In particular, the Hotel Hershey is known far and wide for its Circular Dining Room, a restaurant whose innovative shape was entirely Milton Hershey’s idea. Inspiration for its design came from Milton Hershey’s desire for the dining room to have no bad seats. He wanted a room where everyone was provided with excellent visibility from every location. So his Circular Dining Room was buit in a semi-circle without any pillars or corners, offering each guest a view of the Hotel’s breathtaking Formal Gardens. Hershey was serious about his wishes, regardless of the architectural challenges they might impose. Initially, architectural plans called for a support column to be built in the center of the dining room. However, Mr. Hershey did not like the column and asked to have it removed. In its place a hidden truss system was constructed to support the dining room ceiling.
The gracious open feel of the Dining Room was enhanced by the inclusion of 13 windows that encircle the room, bringing in light and providing generous views of the Hotel’s formal gardens and fountains. The beautiful stained glass windows were designed by the Rudy Glass Company of York, Pennsylvania. The windows feature climbing vines of wisteria, trumpet vine and grape vines. Also incorporated into the windows are painted images of birds and wildlife native to Central Pennsylvania.
The Circular Dining Room completed a $1 million renovation in January 2008. The renovations, which included new paint, carpet, furniture and lighting; the addition of a 1,200 bottle, temperature-controlled wine cellar; and a hand-painted ceiling mural that complements the stained-glass windows; maintain the room’s historic integrity while creating a fresher atmosphere.
Shortly after the Hotel opened, it was quickly realized that it lacked a Ballroom. This oversight was remedied two years later with the construction of the Castilian Ballroom. Like the rest of the Hotel, the room was designed by Hershey’s architect and builder, D. Paul Witmer. Opening on June 10, 1935, the ballroom was built of sand coated brick and limestone, and was located directly over the Circular Dining Room of the Hotel Hershey. The new room continued the Spanish effect of the Fountain Lobby and reading room, with its green and gold color scheme, highly polished hard-wood floor and a colorful ceiling of oak beams painted with various designs done in blue, red and yellow. The room quickly became a popular place for large banquets, receptions and parties. A sun deck was also built on top of the remaining portion of the Circular Dining Room, creating a beautiful outdoor space with its magnificent views of the Blue Mountains.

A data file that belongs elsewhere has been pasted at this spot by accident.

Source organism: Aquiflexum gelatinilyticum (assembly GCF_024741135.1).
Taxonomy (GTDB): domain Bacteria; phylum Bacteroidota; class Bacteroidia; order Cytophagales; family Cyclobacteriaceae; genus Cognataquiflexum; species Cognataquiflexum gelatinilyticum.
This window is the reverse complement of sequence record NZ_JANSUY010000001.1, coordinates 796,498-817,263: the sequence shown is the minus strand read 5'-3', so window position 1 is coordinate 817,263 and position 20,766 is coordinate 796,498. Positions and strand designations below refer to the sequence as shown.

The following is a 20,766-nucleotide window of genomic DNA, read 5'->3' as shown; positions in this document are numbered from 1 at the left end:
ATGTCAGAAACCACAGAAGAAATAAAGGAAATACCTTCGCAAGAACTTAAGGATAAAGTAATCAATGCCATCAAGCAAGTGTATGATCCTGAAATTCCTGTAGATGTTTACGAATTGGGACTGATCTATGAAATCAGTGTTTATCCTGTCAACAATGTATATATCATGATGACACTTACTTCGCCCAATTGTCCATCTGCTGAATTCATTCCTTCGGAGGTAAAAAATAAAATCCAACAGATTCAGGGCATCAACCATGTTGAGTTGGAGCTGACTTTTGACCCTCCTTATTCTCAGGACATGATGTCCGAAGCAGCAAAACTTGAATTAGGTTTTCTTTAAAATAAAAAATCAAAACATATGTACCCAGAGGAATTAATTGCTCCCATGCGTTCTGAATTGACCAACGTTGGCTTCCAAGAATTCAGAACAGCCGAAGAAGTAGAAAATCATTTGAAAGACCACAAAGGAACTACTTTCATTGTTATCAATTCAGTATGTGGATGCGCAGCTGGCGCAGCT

Hotel Hershey’s striking architectural elements create a feeling of old world elegance. Of particular note is the tilework that graces many of the Hotel’s public spaces. The artisan tiles can be found in the Fountain Lobby, Iberian Lounge, Mezzanine and Garden Terrace. They were created by the Batchelder Tileworks. Ernest A. Batchelder (1875-1957), a tile manufacturer and leading designer of the arts and crafts movement, first began producing clay tiles in a backyard studio at his home in Pasadena, California, in 1909.
Batchelder’s work has often been compared to the work of the noted Pennsylvania tilemaker, Henry Chapman Mercer. Locally, Mercer is best known for the tiles that line the halls of the State Capitol in Harrisburg, Pennsylvania.
How the tiles of a southern California artisan found their way into a small Central Pennsylvania town's hotel is still a bit of a mystery but reflects Milton Hershey’s desire to bring the world to his model town. Batchelder Tileworks had various outlets where its tiles were displayed and sold, including a warehouse and display room at 101 Park Avenue, New York, possibly where Hershey’s builder, D. Paul Witmer, first saw samples of the tile. The relationship between Hershey and Batchelder may also have been nurtured by the Hotel’s interior designer, Robert von Ezdorf, who had professional ties to architectural firms in southern California. Sadly, the Depression impacted the tilemaker; the business closed and all its assets were sold in 1932. Hotel Hershey’s tile work was one of Batchelder’s last projects.